According to their website, greatsouthbayswim. com, in 2018, $81,000 was donated to the Hospice Care Network Children’s Bereavement Fund and $25,000 to the Maggie Fischer Scholarship Fund.
“The conditions were almost ideal with one exception,” said Fischer. “There was more tide against us in the beginning than we expected. We knew there would be some tide working against us in the beginning. The times were a little slower, and the swimmers certainly had to work a little harder.” There were partly cloudy conditions the day of the swim, with a 5 mph north wind dominating the conditions of the water. “The conditions were really great, they couldn’t have been much better,” said Mike Dunn, 51, of Bay Shore. “It was calmer than usual; we were lucky to get a day like this. We had a little help in current there between miles two and three … It’s a mind game that last mile, determining how hard you want to push yourself.”
Dunn has previously competed in the swim. His daughter, Madeline Dunn, 17, also completed the swim for her first time. “Each year I come back to the swim to support the Fischer’s and the lifeguard community,” said Mike Dunn. “To be a part of an event like this is remarkable.”
According to the swim history provided by Rory Allen (who was the force behind renaming the swim in honor of Maggie), 1999 marked a turning point for the Cross Bay Swim, renamed in dedication of Maggie Fischer that year. The cross bay swim, which originated in 1927, had been suspended in 1973, but plans were underway to resurrect it that year with only a handful of swimmers, and it has grown to support the 140 that participated this year.
“We are blown away by how the swim has grown and matured … as well as how the community, or should I say communities, have been responsive in allowing us to do so,” said Fischer. “We take most of the Fire Island communities, everyone associated with The Great South Bay: the coast guard, fire departments, police … and then we use the Town of Islip and the Village of Brightwaters to support us. Along with many volunteers, we are amazed at how neatly this has come together. It was bittersweet to celebrate 20 years.”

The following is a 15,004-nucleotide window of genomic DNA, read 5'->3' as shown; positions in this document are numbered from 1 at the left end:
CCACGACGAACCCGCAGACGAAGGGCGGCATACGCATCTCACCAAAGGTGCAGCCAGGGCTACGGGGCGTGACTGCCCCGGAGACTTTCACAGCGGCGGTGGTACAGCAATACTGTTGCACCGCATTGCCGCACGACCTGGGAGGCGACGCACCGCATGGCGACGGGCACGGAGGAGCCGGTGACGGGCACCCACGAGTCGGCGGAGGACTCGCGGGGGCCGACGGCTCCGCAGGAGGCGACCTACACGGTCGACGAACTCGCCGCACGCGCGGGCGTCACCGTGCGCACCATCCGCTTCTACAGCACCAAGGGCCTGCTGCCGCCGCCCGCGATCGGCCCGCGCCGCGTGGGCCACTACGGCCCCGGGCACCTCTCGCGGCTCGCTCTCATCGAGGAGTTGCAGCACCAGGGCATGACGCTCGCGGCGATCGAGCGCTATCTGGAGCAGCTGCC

I tack this onto the end of this story with mere, but meaningful intent. I break two critical rules of journalism, removing yourself from your articles and creating an ending with one intent: to inspire.
As a former swimmer of the Cross Bay Swim, I write to align myself with the message brought to light with all the quotes provided in the text above. The Maggie Fischer Memorial Great South Bay Cross Bay Swim does not grow in success because of competition, but with so much pride that oozes from swimmers who participate.
The Fischer family has continued to lead a tradition, in memory of their daughter, that goes beyond the meaning of inspirational. The feeling of crawling out of the Great South Bay with muscle pain and the fatigue that arises from pressuring your body to swim five and a half miles is blinded by the fulfillment that comes from participating in such an event.
Those who are able to do so should consider registering and training for the swim. If long distance swimming is not your thing, there are many other ways to be involved – spot a swimmer in a kayak if rowing is more for you, or offer volunteer support services behind the scenes, and of course, gracious sponsors and donors keep the momentum going strong. There is room enough for all to become part this unmatchable Long Island tradition.